Finding what Fits

Uncovering the potential of Explorative Self-experimentation and how to facilitate it – A meta-strategy for helping individuals change and maintain personal health behaviours

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We live in a world in which chronic diseases are on the rise. Yet, improving personal health behaviours is a long-term goal, that is often undermined by alluring offers that provide instant gratification and other more pressing day-to-day matters. Often it is not the intention that is missing to change personal health behaviours, but there is much evidence that highlights a gap between what individuals intend to do vs. what they actually do (Sheeran, 2002). There are many existing behaviour change tools that provide the “solution” to a problem, yet no one solution will be effective for everyone (Hekler, Burleson, & Lee, 2013). Especially when considering health behaviours, that need to be sustained over time to have significant impact, it is prudent that interventions fit our goal, our ever changing lifestyle and are enjoyable (Phatak, 2019a). An alternative approach is to give individuals the tools to self-experiment with interventions, and through this, find interventions that work for them to establish a lasting effective behaviour change.

This project explores self-experimentation (SE) as a method for helping individuals change their personal health behaviours. A research through design approach was used to answer the questions: (1) What is self-experimentation and why is it needed? (2) What does self-experimentation result in and how can it contribute to individuals achieving sustainable health behaviour change? And (3) how can design facilitate individuals to self-experiment?
In alignment with these questions, this project yields three significant outcomes: First, a new take on self-experimentation was discovered; one that addresses the limitation of existing approaches and caters to the needs of people trying to change their health behaviours. User research into how people go about navigating their health behaviour, and the kind of evidence they need to make decisions revealed that: (1) People generally navigate their health behaviour through intuition. (2) People who practice self-experimentation, are not seeking to answer a hypothesis, but simply want to find an intervention that works for them, explore different options and learn about themselves in the process. (3) People can determine whether or not an intervention works for them simply by trying it out. This reveals if the intervention helps them achieve their goal (i.e. is effective), whether it fits into their lives and with their personality (compatibility) and whether they enjoy it.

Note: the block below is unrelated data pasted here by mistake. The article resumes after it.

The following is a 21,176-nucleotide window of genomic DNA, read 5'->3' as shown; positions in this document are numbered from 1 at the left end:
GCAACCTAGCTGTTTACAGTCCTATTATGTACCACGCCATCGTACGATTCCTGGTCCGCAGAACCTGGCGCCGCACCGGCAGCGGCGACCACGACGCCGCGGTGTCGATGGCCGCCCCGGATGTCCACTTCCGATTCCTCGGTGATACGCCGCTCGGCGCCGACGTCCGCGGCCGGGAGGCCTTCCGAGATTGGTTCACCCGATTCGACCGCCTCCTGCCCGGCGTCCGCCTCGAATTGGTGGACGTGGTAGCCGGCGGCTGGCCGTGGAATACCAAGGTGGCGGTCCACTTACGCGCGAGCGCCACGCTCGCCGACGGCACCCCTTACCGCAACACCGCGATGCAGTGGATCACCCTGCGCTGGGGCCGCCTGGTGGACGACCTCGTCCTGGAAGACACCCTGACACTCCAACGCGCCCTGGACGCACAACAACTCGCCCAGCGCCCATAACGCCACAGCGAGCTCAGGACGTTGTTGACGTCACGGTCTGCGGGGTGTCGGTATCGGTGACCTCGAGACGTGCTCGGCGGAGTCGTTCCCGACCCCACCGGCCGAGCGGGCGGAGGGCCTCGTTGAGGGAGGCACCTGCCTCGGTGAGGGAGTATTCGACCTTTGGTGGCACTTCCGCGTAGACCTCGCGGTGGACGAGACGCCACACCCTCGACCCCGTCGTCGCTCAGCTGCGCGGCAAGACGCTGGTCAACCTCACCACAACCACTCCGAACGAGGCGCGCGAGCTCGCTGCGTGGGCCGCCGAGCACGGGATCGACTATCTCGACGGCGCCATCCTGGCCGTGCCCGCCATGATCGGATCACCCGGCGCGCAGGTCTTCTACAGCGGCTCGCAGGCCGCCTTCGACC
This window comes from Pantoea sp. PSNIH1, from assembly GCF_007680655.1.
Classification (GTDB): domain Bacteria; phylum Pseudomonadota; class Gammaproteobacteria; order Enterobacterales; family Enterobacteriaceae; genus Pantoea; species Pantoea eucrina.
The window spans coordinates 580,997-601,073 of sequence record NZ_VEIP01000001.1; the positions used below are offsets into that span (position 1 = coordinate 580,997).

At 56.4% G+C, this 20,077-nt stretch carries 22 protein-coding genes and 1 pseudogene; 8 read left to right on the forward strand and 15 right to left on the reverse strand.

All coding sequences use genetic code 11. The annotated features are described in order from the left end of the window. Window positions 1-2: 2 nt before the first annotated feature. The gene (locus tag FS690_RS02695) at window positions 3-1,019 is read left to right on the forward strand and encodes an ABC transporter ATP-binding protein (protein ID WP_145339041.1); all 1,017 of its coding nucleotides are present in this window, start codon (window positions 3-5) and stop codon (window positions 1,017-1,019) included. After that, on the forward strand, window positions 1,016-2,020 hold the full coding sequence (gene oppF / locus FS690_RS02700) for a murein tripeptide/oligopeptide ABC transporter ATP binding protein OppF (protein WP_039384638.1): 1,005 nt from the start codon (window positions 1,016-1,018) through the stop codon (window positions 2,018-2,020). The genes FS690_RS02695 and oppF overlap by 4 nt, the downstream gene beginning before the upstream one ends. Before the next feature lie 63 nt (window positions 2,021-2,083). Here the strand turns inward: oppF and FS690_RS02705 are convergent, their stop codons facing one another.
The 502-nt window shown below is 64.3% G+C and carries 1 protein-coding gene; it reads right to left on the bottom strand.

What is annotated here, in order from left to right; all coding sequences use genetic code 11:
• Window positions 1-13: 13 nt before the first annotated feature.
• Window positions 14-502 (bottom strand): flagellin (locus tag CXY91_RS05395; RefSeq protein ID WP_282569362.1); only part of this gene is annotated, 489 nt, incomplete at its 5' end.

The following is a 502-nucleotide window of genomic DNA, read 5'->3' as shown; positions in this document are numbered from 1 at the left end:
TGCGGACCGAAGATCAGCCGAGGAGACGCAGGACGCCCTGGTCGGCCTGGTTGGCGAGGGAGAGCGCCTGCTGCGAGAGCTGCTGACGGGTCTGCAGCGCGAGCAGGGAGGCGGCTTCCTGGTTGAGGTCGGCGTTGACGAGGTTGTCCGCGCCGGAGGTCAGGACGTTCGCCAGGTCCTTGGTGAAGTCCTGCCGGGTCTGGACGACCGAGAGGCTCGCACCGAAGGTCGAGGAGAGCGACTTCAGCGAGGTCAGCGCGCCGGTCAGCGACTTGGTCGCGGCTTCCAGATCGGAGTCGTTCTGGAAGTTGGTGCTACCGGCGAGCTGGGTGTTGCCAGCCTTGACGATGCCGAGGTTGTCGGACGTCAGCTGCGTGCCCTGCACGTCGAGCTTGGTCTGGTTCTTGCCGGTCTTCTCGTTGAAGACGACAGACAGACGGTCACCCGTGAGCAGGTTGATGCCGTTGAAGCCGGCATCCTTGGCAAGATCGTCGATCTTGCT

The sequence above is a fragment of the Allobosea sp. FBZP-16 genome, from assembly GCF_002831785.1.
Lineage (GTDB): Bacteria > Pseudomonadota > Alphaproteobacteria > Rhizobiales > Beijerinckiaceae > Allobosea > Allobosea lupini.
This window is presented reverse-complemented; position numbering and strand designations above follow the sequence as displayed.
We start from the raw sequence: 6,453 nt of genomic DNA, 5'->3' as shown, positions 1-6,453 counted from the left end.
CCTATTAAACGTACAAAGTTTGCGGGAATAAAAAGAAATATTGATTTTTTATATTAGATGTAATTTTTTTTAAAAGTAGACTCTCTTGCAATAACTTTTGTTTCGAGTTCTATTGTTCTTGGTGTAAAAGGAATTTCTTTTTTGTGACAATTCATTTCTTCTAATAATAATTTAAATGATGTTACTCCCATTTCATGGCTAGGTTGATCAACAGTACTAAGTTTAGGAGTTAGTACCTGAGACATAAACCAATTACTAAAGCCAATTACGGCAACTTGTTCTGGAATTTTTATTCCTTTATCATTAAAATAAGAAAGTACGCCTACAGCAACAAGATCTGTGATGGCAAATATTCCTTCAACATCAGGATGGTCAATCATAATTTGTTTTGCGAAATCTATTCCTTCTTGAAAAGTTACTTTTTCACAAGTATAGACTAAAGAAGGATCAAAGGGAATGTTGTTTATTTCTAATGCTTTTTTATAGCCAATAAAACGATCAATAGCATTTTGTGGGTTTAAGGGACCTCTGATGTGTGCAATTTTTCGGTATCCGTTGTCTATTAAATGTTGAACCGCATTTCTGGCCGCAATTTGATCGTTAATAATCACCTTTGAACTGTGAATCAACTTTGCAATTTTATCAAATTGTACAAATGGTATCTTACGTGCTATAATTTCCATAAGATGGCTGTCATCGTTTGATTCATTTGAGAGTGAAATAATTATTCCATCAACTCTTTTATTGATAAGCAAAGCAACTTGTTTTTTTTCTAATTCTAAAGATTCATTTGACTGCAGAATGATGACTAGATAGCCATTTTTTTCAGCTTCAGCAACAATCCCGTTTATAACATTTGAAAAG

These insights created a premise for a new approach which was labelled “Explorative Self-experimentation”. It differs fundamentally from the existing “quantitative” method in that it omits the key ingredient of a data-driven scientifically rigorous objective evaluation of the effectiveness of interventions, and instead harnesses the intuitive evaluation formed by a user’s lived experience.

By observing 14 participants undergo four weeks of self-experimentation, a set of 13 phenomena were uncovered that engaging with Explorative Self-experimentation results in. These can be summarised in five statements: Explorative Self-experimentation helps people (1) take incremental steps towards a long term goal, through (2) trial and error to success. It (3) leads people to get to the heart of the issue, (4) discover new perspectives and attitudes towards their own health behaviours and (5) find support along the way. These phenomena were linked to prominent behaviour change theories in the context of health in order to establish how explorative self-experimentation can contribute to individuals changing and maintaining their health behaviours.

Finally, the research through design process involved creating three sets of prototypes that explore how to facilitate individuals to self-experiment with health interventions. The design process and the testing of these prototypes revealed three lenses from which to tackle facilitating self-experimentation: (1) designing for the process, (2) designing for different scenarios or stages of change and (3) designing for the underlying needs and values of people trying to change their health behaviours. As part of this third lens, I presented seven concrete starting points for designers to facilitate self-experimentation, linking the underlying values and needs to key ingredients design can provide. The compilation of these outcomes aspire to answer the research question of how design can facilitate SE: Designers can provide guidance through the process, designers can help initiate SE, help people maintain their efforts over time to find something that fits, or help turn fitting solutions into habits. Designers can cater to needs and values by providing guidance, incentives and inspiration over time, by making room for personal growth and flexibility, fostering personal attachment and by forming a resilient mindset.

In conclusion, this thesis uncovers the potential of Explorative Self-experimentation and how to facilitate it. It presents a meta-strategy for helping individuals change and maintain personal health behaviours, and through this hopes to contribute to improving health both at an individual and societal level.